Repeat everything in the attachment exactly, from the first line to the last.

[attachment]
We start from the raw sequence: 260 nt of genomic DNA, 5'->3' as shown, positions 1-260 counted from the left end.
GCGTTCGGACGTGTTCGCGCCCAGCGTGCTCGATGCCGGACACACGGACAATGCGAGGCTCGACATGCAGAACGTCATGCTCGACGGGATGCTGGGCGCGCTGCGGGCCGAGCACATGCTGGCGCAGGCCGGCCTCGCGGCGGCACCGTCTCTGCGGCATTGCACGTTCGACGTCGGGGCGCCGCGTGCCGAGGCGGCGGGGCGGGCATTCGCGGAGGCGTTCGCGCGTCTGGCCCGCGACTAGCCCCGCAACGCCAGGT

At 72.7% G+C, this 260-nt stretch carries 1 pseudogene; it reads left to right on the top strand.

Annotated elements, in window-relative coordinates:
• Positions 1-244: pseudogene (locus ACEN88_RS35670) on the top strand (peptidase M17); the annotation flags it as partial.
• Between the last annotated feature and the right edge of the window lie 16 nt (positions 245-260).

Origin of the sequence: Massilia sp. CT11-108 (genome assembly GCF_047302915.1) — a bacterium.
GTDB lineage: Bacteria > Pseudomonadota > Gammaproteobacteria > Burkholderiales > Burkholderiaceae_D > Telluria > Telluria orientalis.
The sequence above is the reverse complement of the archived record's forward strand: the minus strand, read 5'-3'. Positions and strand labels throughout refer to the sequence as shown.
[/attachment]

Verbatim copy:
We start from the raw sequence: 260 nt of genomic DNA, 5'->3' as shown, positions 1-260 counted from the left end.
GCGTTCGGACGTGTTCGCGCCCAGCGTGCTCGATGCCGGACACACGGACAATGCGAGGCTCGACATGCAGAACGTCATGCTCGACGGGATGCTGGGCGCGCTGCGGGCCGAGCACATGCTGGCGCAGGCCGGCCTCGCGGCGGCACCGTCTCTGCGGCATTGCACGTTCGACGTCGGGGCGCCGCGTGCCGAGGCGGCGGGGCGGGCATTCGCGGAGGCGTTCGCGCGTCTGGCCCGCGACTAGCCCCGCAACGCCAGGT

At 72.7% G+C, this 260-nt stretch carries 1 pseudogene; it reads left to right on the top strand.

Annotated elements, in window-relative coordinates:
• Positions 1-244: pseudogene (locus ACEN88_RS35670) on the top strand (peptidase M17); the annotation flags it as partial.
• Between the last annotated feature and the right edge of the window lie 16 nt (positions 245-260).

Origin of the sequence: Massilia sp. CT11-108 (genome assembly GCF_047302915.1) — a bacterium.
GTDB lineage: Bacteria > Pseudomonadota > Gammaproteobacteria > Burkholderiales > Burkholderiaceae_D > Telluria > Telluria orientalis.
The sequence above is the reverse complement of the archived record's forward strand: the minus strand, read 5'-3'. Positions and strand labels throughout refer to the sequence as shown.